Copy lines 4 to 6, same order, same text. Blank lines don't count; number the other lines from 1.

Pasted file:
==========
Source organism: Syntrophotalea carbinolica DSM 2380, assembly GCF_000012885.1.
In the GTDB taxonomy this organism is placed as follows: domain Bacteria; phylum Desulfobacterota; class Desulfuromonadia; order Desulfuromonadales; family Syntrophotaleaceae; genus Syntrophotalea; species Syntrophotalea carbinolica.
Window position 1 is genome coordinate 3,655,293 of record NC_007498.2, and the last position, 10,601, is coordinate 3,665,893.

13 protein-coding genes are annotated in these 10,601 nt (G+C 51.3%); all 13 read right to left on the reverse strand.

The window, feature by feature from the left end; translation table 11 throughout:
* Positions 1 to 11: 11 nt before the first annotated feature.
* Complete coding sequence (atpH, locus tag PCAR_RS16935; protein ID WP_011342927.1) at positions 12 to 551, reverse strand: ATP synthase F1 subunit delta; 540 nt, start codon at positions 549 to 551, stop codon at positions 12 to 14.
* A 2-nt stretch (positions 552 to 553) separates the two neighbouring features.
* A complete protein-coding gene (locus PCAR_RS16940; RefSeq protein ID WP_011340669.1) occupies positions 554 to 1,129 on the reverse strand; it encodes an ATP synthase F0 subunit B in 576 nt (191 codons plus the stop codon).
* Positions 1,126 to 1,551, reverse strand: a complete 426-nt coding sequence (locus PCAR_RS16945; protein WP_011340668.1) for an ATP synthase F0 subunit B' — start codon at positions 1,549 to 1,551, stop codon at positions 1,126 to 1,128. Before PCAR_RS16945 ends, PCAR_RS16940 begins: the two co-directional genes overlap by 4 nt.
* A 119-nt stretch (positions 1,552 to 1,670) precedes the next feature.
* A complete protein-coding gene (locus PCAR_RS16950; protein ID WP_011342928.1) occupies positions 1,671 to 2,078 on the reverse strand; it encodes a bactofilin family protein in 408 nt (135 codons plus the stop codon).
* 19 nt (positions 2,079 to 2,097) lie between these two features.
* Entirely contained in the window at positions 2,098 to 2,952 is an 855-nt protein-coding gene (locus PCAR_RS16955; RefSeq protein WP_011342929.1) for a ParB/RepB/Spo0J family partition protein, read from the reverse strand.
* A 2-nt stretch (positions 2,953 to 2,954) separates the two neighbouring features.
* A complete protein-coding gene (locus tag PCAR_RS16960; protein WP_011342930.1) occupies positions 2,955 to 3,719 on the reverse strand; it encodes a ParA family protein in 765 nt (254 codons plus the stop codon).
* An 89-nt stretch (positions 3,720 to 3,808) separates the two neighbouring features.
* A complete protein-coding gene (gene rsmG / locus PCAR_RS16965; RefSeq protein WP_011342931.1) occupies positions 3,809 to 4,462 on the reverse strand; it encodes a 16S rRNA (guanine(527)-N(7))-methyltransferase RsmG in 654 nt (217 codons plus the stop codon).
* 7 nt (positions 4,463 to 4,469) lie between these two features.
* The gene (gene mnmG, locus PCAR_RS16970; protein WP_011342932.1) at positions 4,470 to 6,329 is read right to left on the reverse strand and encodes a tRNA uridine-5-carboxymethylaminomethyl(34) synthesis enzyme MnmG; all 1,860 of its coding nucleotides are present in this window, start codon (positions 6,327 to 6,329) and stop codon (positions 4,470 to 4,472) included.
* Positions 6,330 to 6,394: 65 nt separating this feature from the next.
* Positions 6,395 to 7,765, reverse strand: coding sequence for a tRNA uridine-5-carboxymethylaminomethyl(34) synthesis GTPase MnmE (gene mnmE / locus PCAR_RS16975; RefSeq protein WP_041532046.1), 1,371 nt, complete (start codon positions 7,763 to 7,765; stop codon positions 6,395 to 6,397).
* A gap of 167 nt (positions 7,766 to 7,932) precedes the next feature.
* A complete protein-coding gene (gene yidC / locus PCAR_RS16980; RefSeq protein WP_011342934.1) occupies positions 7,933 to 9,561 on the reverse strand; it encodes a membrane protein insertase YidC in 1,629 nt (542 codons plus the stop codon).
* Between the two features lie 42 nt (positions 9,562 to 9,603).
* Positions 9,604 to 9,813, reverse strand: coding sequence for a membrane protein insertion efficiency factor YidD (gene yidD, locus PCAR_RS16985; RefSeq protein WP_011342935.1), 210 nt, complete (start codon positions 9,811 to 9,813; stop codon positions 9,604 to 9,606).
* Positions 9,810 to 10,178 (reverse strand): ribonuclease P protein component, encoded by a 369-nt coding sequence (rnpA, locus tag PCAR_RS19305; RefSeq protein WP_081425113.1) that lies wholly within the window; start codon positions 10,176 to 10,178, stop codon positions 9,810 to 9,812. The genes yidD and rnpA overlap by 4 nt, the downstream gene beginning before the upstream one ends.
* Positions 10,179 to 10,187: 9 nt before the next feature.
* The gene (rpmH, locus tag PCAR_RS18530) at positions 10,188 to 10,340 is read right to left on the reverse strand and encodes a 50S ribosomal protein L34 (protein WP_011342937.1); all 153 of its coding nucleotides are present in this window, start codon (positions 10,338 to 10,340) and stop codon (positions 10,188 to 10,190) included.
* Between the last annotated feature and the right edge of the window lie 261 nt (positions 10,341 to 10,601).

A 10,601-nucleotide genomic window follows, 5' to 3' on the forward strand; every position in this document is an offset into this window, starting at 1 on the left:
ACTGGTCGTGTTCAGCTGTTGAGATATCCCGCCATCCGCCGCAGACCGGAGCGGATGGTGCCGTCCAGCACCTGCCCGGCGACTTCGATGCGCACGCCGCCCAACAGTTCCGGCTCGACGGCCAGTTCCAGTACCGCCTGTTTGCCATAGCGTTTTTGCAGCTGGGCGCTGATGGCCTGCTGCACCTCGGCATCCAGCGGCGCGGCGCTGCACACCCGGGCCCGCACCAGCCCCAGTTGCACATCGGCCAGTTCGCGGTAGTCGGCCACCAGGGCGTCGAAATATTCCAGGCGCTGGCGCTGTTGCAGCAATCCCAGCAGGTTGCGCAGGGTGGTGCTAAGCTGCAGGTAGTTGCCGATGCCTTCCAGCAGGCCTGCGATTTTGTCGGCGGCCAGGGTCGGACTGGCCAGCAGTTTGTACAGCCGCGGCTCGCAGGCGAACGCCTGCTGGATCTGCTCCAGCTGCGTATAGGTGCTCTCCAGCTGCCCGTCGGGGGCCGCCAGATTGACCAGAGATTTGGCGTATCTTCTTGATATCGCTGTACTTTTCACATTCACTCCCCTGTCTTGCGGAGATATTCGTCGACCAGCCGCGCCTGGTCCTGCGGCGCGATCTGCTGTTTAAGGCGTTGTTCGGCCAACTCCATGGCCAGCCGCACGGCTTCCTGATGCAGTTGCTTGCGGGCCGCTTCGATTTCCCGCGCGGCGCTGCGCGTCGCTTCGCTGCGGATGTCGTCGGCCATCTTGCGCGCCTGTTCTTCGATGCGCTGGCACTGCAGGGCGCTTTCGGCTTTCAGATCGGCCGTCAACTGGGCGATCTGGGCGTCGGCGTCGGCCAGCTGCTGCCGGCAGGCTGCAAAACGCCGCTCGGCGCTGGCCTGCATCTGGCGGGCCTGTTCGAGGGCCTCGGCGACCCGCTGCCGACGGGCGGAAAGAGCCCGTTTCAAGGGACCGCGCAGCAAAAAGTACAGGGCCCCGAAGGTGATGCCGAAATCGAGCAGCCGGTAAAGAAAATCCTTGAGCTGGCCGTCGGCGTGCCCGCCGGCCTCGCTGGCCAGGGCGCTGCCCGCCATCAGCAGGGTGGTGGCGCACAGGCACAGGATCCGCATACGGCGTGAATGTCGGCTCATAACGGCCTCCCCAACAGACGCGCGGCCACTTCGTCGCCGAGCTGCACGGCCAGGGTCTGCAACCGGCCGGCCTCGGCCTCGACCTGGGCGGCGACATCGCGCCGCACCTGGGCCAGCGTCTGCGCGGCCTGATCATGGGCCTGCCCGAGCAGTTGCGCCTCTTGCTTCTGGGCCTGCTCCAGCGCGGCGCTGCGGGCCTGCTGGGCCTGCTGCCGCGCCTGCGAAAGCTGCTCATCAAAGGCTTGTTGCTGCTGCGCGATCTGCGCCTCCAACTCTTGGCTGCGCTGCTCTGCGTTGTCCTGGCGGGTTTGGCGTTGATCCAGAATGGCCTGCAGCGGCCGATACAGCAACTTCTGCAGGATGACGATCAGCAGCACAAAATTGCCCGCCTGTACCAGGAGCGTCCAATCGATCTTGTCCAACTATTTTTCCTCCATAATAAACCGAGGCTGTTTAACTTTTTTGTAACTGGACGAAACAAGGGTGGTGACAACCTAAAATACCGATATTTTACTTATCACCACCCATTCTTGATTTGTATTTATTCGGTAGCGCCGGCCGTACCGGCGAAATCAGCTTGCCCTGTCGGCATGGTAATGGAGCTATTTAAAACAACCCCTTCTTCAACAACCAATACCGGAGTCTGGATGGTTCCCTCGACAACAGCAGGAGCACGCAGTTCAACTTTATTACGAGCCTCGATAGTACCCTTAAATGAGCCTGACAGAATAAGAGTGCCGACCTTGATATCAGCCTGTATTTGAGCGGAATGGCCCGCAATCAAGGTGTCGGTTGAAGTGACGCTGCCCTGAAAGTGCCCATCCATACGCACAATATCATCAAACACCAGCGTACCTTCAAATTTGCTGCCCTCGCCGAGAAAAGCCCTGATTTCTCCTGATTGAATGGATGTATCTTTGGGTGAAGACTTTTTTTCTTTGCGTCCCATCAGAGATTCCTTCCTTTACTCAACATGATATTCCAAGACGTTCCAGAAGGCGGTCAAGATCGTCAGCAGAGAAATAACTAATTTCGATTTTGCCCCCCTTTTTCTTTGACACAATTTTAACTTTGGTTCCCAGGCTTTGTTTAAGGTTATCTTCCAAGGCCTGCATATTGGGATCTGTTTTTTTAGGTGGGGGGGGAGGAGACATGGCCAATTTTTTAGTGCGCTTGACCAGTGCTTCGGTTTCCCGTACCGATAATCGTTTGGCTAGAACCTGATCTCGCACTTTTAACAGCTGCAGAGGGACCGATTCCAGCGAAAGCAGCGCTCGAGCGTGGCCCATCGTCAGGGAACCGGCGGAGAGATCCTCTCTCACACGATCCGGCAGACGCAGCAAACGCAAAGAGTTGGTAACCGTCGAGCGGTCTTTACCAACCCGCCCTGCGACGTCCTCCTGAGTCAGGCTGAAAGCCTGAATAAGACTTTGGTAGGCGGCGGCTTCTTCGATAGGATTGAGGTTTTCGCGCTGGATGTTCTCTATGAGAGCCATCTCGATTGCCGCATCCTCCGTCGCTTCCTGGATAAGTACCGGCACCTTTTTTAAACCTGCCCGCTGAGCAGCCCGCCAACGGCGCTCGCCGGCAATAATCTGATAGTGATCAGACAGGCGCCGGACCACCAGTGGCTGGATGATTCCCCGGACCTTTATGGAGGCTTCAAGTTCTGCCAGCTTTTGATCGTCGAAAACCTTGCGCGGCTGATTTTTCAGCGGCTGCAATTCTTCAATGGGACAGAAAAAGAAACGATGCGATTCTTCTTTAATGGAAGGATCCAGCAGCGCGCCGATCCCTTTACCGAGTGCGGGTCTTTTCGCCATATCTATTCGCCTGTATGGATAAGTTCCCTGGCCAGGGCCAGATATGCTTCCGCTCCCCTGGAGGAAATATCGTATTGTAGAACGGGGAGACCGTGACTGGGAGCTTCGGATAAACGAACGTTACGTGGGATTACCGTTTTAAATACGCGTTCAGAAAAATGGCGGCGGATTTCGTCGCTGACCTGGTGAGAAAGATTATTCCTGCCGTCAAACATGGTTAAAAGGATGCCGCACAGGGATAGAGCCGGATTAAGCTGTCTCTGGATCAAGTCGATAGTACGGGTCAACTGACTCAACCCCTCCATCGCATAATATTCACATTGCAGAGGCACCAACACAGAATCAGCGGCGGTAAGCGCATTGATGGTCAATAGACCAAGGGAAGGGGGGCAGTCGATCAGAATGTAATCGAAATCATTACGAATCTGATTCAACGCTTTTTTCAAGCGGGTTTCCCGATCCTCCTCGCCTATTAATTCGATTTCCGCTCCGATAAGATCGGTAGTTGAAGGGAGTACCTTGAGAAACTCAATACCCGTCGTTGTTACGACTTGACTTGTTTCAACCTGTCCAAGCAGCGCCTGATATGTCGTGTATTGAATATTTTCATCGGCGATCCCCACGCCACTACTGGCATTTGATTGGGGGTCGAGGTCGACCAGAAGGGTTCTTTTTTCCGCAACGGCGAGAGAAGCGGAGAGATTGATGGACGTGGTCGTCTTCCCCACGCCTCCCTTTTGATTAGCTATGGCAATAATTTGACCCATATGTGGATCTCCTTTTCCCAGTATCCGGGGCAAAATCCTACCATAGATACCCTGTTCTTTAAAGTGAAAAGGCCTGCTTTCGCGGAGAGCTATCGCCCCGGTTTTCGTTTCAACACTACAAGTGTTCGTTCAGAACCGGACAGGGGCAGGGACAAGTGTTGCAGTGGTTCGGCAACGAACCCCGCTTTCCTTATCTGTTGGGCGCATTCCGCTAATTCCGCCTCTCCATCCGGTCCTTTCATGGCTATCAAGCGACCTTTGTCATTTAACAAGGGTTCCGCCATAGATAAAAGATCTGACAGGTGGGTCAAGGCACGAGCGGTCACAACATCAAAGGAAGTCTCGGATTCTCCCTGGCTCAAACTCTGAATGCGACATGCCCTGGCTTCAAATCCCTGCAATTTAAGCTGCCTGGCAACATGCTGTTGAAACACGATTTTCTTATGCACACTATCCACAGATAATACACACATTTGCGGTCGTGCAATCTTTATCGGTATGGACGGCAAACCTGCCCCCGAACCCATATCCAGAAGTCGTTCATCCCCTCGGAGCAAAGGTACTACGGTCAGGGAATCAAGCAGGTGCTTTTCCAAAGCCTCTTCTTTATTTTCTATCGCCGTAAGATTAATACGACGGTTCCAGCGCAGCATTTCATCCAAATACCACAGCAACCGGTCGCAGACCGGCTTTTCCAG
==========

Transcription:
13 protein-coding genes are annotated in these 10,601 nt (G+C 51.3%); all 13 read right to left on the reverse strand.

The window, feature by feature from the left end; translation table 11 throughout:
* Positions 1 to 11: 11 nt before the first annotated feature.